Why is mixed-delivery preschool needed? Can’t we just expand the public school system?
Many local school districts lack the personnel and facility space needed to readily expand public preschool to all four-year-olds. Public-private partnerships among already existing private child care facilities and the public school system eliminate barriers to the sustainable expansion of preschool, such as facilities capacity and teacher shortages faced by public school districts.
A full-scale expansion of public preschool without public-private partnerships will crash the private child care industry, leaving limited to no care available for families with children aged 0-3, according to the Early Care and Education Consortium.
- In Tulsa, Oklahoma, where free public preschool accounts for most preschool programming, costs of early care and education increased 33% overall from 2008 to 2018, with spikes of up to 55% for infants and toddlers. And from 2005 to 2018, 43% of all licensed early care and education providers in Oklahoma closed, leaving parents of children aged 0-3 without care and children behind in their early development (Early Care & Education Consortium, 2021).
- California saw the number of home-based-providers decrease by almost 30% from 2008 to 2016, largely due to the increase in state funded 4-year-old Preschool programs. An Early Care and Education Consortium (ECEC) analysis shows that if 4-year-olds are pulled out of their current settings as part of the expansion, providers anticipate having to raise prices in the 0-3 space by ~40% (Early Care & Education Consortium, 2021).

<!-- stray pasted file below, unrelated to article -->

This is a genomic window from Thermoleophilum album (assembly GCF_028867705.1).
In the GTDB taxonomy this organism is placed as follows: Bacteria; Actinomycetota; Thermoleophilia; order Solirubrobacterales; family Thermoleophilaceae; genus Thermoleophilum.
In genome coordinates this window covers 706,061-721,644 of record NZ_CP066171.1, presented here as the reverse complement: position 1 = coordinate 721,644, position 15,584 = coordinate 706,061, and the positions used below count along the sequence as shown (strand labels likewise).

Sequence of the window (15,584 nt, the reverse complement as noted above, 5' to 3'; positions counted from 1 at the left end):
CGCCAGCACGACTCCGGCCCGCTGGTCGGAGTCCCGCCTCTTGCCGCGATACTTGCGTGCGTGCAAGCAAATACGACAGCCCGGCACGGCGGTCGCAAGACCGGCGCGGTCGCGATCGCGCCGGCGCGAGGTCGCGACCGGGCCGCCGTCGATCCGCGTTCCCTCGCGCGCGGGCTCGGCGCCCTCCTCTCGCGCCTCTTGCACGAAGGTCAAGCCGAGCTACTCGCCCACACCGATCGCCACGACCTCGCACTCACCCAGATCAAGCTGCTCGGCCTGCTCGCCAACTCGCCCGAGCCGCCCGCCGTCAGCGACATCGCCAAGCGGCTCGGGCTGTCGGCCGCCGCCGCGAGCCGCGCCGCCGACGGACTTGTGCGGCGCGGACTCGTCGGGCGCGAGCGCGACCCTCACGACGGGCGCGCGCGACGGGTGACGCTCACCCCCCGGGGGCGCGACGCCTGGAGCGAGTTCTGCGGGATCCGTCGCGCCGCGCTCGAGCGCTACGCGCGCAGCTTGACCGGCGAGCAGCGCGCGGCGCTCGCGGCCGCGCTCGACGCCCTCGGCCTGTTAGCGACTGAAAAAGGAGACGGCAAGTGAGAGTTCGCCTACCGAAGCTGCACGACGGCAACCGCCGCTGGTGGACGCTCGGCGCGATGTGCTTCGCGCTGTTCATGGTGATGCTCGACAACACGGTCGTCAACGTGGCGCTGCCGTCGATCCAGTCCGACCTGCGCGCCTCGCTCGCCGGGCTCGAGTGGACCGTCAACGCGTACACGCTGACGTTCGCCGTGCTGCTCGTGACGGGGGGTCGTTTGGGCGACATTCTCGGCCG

- In New York City, a system many see as the model for universal preschool, one study points to as much as a 20% reduction of available infant and toddler care after the implementation of universal 4-year-old preschool in 2014. Furthermore, all lost slots were found to be in high poverty areas, and the decline was not offset by an increase in provision in the home day care market (Early Care & Education Consortium, 2021).
Additionally, public preschool via a mixed-delivery system better serves the needs of parents in the workforce by offering full-day and full-year preschool services to children that match the work schedules of parents.
For an explainer video on the challenges faced in the expansion of public preschool, watch this video by the Bipartisan Policy Center.
Blogs in this series:
- Introduction: “Expanding Access to Early Education & Supporting Working Families: The Case for Mixed-Delivery Preschool in Kentucky”
- Blog 1: “What is mixed-delivery preschool?”
- Blog 2: “What does mixed-delivery preschool mean for children, working families, public school districts, and early childhood providers?”
- Blog 3: “Pitfalls to Avoid in Preschool Expansion”